University Congregational Church
Dec. 14, 2014
“Stirring Up Advent ~ Recipes for Relationships: Empowerment”
Luke 7: 18-22
Over the centuries, much has been attributed to Mary, the mother of Jesus. Typically Mary is portrayed in blue and white – symbols of purity and humility. You’ve no doubt, heard numerous sermons featuring Mary. These are some things we know about her:
- She is the mother of Jesus
- She was betrothed to a man named Joseph
- She found herself pregnant at a very young and vulnerable age
- She responded to the news of her pregnancy with “I am the Lord’s servant.”
- She observes what unfolds and “ponders these things in her heart”
Today, I would like to offer another perspective on Mary – and that perspective may inform us about how we may respond to the news that God is coming into our midst.
Mary’s body was the place where God came to dwell in a real, physical way. We are told that The Spirit of God came upon her. The result was that she would deliver from her body one who was to be great, holy, born of the Most Holy God. Conceived in the body of a woman was the Messiah – the hope for the nation of Israel. Her body, her flesh, is the place of divinity. Whether you believe this story in a truly physical way or in a symbolic way doesn’t change the fact that it is on her body that the spirit of holiness comes and over her flesh that the shadow of divine power falls.
Not bad for a woman in that culture – a piece of property owned by a man. God’s plan for saving the world is dependant on her. In fact, Mary of Nazareth was reminiscent of another Mary – or Miriam – the prophet-sister of Moses and leader of God’s people during the Exodus.
When God comes upon Mary of Nazareth, she is emboldened. No longer young, innocent, or timid – she is strengthened and determined to give birth to new life. We’re told in the gospel of Luke that she sang, “My soul magnifies the Lord and my spirit rejoices in God… for God has looked with favor on the lowliness of his servant. Surely, from now on all generations will call me blessed!” Luke 1:47-48
Isn’t that what we mean when we say the word “Incarnation”? God breaks into our lives and our world and gives us hope to carry on. Like Mary, god can come to dwell in us in a very real, physical way.
This very week, a woman I’ve known for several years came to me. She has leukemia and has been on unpaid medical leave from her job for most of 2014. Her husband works full-time but does not make enough for both of them to live on. Their bills get paid, but it is a constant juggling act. She came to me to share news about her newest blood work and the implications for continued chemo and injections. While we were visiting, she mentioned that her husband’s car needs some work desperately but it is just not in the budget. We had a bit of money in UCC’s “discretionary fund” which is designated for these kinds of emergencies. I asked her to give me the mechanic’s name and the amount to get her husband’s car fixed. UCC was able to cover that bill so that he can have reliable transportation to work.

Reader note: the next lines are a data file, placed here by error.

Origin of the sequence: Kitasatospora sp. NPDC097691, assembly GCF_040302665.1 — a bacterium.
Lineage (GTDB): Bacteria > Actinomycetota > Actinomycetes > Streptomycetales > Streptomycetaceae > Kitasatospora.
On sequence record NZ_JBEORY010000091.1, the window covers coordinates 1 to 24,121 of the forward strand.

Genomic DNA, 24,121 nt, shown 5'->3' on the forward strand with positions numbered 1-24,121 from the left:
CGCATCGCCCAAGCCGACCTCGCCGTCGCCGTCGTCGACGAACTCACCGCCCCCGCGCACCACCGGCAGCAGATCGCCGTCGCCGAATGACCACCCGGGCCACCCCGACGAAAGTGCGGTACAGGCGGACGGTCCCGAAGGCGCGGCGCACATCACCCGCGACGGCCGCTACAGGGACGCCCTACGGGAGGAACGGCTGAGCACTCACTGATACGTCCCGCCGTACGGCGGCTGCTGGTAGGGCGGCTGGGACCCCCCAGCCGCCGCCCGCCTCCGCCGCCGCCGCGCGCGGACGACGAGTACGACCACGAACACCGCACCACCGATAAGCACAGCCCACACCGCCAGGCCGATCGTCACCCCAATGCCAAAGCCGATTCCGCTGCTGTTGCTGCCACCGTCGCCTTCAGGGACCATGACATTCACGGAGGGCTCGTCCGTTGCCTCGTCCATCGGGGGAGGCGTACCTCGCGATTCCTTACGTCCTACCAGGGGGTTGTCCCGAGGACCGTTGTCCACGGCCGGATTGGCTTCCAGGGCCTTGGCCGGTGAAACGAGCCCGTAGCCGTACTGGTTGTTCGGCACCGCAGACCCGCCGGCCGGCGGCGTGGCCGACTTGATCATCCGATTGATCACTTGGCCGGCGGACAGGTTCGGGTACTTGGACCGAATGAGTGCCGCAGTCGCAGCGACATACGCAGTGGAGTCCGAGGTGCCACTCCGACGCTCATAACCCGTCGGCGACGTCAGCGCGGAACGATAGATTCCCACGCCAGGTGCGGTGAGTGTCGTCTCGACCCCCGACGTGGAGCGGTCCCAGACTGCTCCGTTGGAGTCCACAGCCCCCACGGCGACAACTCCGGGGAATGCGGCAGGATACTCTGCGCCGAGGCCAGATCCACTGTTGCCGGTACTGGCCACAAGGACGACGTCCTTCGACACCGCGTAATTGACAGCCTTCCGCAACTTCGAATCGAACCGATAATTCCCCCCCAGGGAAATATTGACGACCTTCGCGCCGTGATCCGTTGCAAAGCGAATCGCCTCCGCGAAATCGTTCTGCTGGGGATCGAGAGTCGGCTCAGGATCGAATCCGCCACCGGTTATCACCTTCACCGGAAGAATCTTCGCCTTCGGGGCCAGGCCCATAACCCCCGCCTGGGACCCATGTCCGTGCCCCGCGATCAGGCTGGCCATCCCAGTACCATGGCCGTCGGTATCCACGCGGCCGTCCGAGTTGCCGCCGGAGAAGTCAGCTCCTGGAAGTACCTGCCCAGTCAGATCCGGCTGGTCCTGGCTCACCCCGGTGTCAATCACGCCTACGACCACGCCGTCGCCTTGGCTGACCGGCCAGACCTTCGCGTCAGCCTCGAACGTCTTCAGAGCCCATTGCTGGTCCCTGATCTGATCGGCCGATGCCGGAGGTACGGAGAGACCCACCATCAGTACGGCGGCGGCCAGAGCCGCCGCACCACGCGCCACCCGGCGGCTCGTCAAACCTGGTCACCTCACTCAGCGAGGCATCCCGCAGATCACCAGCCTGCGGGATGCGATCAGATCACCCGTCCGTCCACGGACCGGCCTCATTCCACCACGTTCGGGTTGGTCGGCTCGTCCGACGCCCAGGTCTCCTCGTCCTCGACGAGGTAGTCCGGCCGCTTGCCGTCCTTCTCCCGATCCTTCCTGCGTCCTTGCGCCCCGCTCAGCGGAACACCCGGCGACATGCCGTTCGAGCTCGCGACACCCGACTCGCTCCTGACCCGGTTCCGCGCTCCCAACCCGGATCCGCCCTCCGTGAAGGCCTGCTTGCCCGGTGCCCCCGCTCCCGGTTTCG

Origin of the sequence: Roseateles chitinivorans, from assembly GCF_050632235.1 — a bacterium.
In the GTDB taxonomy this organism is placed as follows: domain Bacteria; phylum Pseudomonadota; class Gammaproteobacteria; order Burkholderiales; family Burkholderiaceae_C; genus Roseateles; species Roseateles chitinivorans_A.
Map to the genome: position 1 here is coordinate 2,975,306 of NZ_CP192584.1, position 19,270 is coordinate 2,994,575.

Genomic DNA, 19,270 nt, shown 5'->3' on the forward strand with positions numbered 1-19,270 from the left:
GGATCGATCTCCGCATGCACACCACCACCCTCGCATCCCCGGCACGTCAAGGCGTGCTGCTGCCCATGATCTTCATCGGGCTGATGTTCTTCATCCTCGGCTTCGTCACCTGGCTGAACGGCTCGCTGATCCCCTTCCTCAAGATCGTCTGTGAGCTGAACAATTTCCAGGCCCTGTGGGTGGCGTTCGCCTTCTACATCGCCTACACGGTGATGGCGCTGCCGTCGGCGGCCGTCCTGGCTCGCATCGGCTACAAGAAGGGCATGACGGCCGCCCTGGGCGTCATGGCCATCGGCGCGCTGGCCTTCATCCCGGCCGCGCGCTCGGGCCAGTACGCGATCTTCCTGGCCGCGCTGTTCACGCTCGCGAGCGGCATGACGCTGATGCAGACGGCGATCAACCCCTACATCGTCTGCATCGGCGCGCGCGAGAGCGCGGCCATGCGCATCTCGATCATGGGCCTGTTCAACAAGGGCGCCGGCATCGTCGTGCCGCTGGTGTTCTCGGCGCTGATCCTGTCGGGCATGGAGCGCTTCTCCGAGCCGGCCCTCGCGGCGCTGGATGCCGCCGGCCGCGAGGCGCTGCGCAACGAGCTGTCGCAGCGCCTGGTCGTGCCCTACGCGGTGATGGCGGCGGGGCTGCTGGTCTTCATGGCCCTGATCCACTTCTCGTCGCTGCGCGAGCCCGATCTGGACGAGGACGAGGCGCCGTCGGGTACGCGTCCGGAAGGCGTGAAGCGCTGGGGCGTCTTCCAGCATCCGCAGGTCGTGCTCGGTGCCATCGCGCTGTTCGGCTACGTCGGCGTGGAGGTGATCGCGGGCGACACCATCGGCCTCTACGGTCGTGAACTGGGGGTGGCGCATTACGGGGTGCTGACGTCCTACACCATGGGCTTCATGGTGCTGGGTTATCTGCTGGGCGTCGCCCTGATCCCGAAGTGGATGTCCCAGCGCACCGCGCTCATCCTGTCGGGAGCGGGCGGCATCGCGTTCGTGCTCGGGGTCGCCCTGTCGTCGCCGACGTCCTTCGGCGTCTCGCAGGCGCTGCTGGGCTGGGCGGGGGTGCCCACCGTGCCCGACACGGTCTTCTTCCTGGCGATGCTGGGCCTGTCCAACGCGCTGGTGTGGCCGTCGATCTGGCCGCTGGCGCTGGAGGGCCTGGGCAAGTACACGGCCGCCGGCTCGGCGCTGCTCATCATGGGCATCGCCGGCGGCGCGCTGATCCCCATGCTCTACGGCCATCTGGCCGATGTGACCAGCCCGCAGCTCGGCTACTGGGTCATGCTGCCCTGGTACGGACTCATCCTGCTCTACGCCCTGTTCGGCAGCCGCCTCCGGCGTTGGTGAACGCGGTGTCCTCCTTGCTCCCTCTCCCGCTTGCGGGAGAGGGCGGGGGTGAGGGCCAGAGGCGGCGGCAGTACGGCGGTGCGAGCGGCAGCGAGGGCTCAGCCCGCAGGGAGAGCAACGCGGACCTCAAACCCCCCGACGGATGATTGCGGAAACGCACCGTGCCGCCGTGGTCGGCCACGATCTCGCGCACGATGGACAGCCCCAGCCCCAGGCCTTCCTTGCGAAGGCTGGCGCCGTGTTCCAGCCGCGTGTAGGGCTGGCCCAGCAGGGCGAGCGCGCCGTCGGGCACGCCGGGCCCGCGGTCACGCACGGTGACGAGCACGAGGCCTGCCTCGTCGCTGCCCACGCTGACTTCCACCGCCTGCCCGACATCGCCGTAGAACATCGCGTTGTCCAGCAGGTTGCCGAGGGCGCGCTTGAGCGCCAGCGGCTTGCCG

The next day, the woman called me. Neither she nor I knew, but her husband had been for a walk the day before, and during the walk, he spoke to God. He said that he felt God had forgotten them and that he was tired of just squeaking by all the time. He asked for a sign from God that they had not been forgotten. And the very next day, his wife told him about the bill for his car being paid. They are only one of the many who have received the blessings of this congregation’s generosity.
What does it mean that God came into the world? It means that we put aside our doubts, fears, timidity, and reluctance and allow God to give birth in us – the birth of new life. We are not bystanders in this Advent – we are emboldened participants!
William Willimon tells a story that illustrates the power of a child being born. He says that one of his parishioners told him that he had been a less than responsible adult and marriage partner. This man lived for himself and his own gratification. He wasn’t living purposefully – that is until the birth of his daughter. “One night,” he said, “I got turned around – the night I walked into the hospital room and held my little baby in my arms for the first time and realized that she was part of me even if she was better than I deserved. I said to myself, ‘You’re going to have to stop your foolishness and start living like somebody, because she’s somebody.’”
Over the last three weeks we’ve been exploring the elements or stages of relationships. God’s relationship with us is the same as Christian relationships with one another – they contain the same elements. These elements – these “ingredients” in God’s recipe for wholesome relationships – are covenant, grace, empowerment, and intimacy. God’s relationship with us began with a covenant. This covenant was possible only because of grace. Likewise, our commitments and covenants with one another are also possible because of grace.